Figure–ground (perception) - Wikipedia
ARTH Art Appreciation and Techniques. Home · Courses Positive / Negative Shapes and Figure / Ground Relationships. Shapes. Figure-Ground Relationship being used in Paintings figure-ground relationship , you can view Myron's Introduction to Drawing Systems DVD. Explore Laura Dobrota's board "figure/ground relationship" on Pinterest. | See more ideas about Drawings, Paintings and Abstract art.
Which would you say is the positive shape? What about the red circles surrounding the gray star shape? Remember that a positive shape is one that is distinguished from the background. What about the dark figure standing in the doorway? Here the dark shape becomes the positive one, surrounded by a white background. In three dimensions, positive shapes are those that make up the actual work.Figure/Ground
The negative shapes are the empty spaces around, and sometimes permeating through the work itself. The Laocoon is a good example of this. In an abstract style the artist weaves positive and negative shapes together, the result is a dreamy, floating sensation radiating from the sculpture.
Plane A plane is defined as any surface area in space. In two-dimensional art, the picture plane is the flat surface an image is created upon; a piece of paper, stretched canvas, wood panel, etc. The graphic below shows three examples.
Chris Gildow, 'Implied Planes on a 2-dimensional Surface' Traditionally the picture plane has been likened to a window the viewer looks through to a scene beyond, the artist constructing a believable image showing implied depth and planar relationships. Breughel shows us an idyllic landscape with farmers tilling their fields, each terraced row a different plane of earth, and shepherds tending their flocks of sheep in the foreground.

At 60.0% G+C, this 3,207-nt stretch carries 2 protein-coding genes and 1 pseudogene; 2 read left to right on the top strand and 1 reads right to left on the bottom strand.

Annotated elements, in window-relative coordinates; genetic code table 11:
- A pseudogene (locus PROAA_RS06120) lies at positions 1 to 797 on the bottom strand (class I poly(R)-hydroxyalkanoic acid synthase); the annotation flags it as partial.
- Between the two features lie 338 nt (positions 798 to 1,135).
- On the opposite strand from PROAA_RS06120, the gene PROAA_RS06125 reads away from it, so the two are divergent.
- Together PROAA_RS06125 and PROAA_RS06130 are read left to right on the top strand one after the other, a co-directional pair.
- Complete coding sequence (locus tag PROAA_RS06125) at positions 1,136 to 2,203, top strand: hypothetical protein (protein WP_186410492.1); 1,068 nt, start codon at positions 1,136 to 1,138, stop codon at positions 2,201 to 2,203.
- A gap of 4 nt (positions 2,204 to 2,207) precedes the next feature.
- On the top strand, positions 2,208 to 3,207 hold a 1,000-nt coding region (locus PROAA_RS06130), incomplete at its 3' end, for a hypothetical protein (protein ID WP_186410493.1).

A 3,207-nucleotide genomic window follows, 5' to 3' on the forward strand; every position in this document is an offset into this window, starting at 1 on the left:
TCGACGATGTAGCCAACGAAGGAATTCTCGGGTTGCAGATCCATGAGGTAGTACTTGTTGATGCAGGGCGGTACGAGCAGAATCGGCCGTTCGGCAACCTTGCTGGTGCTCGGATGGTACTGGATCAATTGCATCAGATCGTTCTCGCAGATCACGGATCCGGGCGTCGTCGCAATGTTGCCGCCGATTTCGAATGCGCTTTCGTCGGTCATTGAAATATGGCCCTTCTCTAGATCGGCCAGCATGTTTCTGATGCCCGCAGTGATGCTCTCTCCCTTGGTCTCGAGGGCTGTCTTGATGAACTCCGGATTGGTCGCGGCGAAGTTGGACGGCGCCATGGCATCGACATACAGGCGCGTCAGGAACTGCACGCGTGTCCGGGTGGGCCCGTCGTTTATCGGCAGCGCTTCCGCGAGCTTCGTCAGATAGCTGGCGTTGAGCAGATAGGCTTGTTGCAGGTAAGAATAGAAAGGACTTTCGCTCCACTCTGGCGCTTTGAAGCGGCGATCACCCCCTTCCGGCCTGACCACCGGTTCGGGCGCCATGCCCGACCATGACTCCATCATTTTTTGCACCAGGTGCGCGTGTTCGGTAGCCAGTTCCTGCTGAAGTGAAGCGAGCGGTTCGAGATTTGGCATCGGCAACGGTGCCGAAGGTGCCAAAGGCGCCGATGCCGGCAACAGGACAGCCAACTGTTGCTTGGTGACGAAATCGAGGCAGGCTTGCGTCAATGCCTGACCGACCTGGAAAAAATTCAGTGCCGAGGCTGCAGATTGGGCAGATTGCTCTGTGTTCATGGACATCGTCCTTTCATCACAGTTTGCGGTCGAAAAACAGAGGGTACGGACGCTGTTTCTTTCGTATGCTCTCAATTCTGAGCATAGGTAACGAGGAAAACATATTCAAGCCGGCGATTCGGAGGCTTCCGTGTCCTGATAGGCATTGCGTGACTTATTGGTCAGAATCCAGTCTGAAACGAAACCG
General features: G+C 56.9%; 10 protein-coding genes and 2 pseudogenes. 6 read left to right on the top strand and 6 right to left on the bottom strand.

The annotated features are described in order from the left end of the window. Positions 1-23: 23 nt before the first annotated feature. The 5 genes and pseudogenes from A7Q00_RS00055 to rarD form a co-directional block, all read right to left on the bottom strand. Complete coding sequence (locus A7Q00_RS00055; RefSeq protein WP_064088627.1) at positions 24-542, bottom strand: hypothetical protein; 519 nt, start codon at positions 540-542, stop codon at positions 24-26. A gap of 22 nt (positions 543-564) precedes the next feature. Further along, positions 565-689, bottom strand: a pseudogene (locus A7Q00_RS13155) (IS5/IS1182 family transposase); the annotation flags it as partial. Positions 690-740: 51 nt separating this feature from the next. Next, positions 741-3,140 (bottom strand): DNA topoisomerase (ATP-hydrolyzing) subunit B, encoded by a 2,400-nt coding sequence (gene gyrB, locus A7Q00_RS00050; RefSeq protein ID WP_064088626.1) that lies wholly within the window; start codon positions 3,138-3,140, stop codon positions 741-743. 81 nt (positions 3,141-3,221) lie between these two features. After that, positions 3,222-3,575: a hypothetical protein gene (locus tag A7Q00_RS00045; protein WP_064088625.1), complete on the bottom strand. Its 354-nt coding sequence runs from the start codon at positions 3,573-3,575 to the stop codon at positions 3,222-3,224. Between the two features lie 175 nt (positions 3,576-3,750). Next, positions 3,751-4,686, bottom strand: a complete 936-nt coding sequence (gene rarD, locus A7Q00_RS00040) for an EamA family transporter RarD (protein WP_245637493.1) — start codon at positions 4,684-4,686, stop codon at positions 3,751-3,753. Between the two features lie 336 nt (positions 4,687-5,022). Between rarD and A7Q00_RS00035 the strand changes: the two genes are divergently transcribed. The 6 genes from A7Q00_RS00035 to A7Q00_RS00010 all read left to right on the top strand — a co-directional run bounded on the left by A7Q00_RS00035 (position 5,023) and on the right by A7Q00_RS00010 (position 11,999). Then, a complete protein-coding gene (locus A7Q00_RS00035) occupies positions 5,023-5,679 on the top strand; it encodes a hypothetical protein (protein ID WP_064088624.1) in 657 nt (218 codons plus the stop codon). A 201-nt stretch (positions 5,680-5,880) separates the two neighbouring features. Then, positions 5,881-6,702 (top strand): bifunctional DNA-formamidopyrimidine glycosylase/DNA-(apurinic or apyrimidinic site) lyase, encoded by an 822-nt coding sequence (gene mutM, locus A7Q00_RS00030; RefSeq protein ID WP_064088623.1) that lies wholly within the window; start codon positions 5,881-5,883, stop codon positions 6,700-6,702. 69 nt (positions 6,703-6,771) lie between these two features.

22 best figure ground images on Pinterest | Negative space, Dibujo and Drawings
We look further to see a gradual recession to the sea and a middle ground dominated by a ship under sail. The curves of the billowing sails imply two or three different planes. The background of the painting shows the illusion of deep space, the massive cliffs now small in relation to the foreground, and the distant ship near the center as smaller and lighter in tone. In the grandeur of the scene Icarus falls into the sea unnoticed just off shore to the lower right, only his legs still above water.
No faces are perceived in this case. On the other hand, if the edges are assigned outwards, then the two black profile faces are perceived on a white background and no vase shape is perceived.
ARTH101: Art Appreciation and Techniques
The human visual system will then settle on either of the interpretations of the Rubin vase and alternate between them. Functional brain imaging shows that when people see the Rubin image as a face, there is activity in the temporal lobe, specifically in the face-selective region   Perceptual process[ edit ] How does the brain decide in a visual scene which item is the figure and which are part of the ground?
This perceptual decision can be based on many cues, all of which are of a probabilistic nature. For instance, size helps us distinguish between the figure and the ground, since smaller regions are often but not always figures. Object shape can help us distinguish figure from ground, because figures tend to be convex. Movement also helps; the figure may be moving against a static environment.
Color is also a cue, because the background tends to continue as one color behind potentially multiple foreground figures, whose colors may vary. Edge assignment also helps; if the edge belongs to the figure, it defines the shape while the background exists behind the shape.